Eve Fairbanks’s study of South Africa, The Inheritors, opens with Malaika, an African girl who lives in Soweto, getting up before dawn for the two-hour bus ride to the formerly all-white school where her mother has enrolled her. Apartheid has been over for more than a decade by this point, but still the skyline shows a visible difference between black Soweto and white Johannesburg. In Malaika’s shack, the power doesn’t always work and the walls are corrugated iron. Looking out the window of the bus, she can see white neighborhoods running out to the horizon “until the lights got so dense and bright that they mimicked a sunrise.” That is the motif of Malaika’s life: the feeling that the perks of white society are close enough for her to see but still withheld from her.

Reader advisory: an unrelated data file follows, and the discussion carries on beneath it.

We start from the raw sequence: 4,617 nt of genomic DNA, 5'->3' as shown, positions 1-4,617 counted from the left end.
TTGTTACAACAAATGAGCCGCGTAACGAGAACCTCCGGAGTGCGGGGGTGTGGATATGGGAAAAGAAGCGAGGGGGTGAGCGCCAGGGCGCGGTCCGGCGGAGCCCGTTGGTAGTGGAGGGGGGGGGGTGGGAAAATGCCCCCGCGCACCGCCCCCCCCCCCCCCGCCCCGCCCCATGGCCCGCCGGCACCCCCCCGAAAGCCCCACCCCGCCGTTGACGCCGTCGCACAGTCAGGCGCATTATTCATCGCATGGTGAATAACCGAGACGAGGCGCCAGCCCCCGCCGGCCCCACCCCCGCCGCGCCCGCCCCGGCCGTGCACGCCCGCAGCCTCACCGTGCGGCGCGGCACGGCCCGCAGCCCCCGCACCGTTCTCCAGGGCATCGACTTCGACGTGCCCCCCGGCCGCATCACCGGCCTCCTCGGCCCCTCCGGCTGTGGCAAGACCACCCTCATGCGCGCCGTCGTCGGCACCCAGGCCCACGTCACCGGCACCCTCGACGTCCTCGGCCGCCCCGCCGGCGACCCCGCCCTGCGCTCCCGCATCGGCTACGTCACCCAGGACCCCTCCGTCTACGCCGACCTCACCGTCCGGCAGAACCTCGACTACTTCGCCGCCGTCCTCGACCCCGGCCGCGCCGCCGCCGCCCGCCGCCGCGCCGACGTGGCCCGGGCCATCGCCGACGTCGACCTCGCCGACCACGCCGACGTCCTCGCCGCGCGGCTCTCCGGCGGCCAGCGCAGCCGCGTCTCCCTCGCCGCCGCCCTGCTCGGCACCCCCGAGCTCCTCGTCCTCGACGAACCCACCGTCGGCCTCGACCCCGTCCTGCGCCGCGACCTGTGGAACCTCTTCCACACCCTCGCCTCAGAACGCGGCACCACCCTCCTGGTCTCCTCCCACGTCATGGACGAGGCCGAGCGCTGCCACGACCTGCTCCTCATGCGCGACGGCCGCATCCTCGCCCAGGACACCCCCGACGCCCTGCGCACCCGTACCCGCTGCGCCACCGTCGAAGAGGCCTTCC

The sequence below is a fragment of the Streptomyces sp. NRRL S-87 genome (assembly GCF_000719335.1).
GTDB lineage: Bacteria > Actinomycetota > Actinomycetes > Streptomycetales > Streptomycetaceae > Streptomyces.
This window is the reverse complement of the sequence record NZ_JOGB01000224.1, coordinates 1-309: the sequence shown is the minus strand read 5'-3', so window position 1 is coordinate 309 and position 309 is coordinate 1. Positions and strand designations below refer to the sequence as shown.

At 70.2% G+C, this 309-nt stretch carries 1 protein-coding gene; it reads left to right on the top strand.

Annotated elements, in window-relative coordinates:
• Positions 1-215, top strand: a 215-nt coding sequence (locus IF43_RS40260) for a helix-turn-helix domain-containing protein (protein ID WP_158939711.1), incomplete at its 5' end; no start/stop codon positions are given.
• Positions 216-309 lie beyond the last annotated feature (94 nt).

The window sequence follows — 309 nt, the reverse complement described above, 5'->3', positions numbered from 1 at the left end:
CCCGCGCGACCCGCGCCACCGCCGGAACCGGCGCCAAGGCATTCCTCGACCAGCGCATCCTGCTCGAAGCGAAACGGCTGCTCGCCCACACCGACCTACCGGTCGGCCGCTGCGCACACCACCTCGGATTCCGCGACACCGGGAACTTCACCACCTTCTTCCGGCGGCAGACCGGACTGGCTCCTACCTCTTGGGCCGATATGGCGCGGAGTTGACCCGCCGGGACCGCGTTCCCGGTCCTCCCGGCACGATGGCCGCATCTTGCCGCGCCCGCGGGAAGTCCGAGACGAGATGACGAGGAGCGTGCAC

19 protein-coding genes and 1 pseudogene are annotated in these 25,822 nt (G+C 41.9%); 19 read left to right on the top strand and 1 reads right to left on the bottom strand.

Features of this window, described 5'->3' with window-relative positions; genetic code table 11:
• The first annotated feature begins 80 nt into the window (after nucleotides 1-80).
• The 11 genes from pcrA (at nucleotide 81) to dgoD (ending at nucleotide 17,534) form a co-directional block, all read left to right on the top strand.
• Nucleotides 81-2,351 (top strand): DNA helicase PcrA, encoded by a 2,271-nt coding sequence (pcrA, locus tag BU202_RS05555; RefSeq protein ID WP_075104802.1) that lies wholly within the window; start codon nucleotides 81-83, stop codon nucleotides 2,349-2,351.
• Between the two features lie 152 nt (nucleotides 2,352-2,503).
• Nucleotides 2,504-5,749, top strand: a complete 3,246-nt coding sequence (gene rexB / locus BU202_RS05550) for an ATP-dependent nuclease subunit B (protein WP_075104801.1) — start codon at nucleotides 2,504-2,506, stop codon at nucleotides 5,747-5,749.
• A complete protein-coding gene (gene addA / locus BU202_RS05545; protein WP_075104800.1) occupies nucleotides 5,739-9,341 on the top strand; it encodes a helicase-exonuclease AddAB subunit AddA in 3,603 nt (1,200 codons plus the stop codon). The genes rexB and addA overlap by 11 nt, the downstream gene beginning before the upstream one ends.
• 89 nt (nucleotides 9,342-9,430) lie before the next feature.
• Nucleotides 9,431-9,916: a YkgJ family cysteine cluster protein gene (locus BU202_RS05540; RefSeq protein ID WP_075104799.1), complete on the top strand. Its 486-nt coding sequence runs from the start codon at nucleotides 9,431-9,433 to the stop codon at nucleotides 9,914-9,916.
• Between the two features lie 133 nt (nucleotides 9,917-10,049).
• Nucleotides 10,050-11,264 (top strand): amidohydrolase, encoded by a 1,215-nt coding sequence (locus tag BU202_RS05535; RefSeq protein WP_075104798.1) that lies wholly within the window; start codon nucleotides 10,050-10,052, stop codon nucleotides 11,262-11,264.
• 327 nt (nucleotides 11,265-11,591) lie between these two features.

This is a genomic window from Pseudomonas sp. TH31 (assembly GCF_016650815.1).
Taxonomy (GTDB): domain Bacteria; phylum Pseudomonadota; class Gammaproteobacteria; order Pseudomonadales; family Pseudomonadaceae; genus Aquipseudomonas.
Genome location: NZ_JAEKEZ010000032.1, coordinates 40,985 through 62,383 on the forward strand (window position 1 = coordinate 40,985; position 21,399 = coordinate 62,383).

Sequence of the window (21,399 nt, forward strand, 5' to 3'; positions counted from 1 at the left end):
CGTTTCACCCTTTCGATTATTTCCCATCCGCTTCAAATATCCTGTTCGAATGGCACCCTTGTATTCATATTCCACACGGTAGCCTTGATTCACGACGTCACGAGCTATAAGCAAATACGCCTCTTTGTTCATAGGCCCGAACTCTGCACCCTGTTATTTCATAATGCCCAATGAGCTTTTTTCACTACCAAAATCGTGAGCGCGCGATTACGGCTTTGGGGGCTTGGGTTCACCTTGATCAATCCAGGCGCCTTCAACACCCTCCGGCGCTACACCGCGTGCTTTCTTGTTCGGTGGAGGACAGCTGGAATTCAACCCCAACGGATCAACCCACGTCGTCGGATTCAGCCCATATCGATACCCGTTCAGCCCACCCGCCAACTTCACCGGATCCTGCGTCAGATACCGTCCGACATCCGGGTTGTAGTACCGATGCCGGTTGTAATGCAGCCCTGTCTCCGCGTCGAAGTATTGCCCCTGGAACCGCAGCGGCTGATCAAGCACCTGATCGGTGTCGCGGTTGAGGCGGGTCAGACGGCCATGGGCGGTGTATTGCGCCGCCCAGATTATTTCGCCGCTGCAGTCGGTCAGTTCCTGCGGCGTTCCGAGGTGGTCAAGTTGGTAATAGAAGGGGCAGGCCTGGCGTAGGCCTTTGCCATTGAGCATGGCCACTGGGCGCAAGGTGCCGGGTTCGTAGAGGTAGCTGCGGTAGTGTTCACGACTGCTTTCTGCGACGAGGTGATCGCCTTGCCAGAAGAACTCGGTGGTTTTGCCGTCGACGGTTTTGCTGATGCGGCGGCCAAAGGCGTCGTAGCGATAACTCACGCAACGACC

When F.W. de Klerk handed power over to Nelson Mandela in 1994, everyone hoped South Africa would continue to function as smoothly as before, just with different people in charge, as if de Klerk had handed Mandela the keys to his car. Fairbanks uses the car metaphor to explain her theory for why things didn’t work out that way: “De Klerk managed to sell a used car on the verge of a breakdown to a family that only realized, when they got in to drive it, that it was a lemon.”

In fact, the car was not about to break down. South Africa was better situated than any other post-colonial

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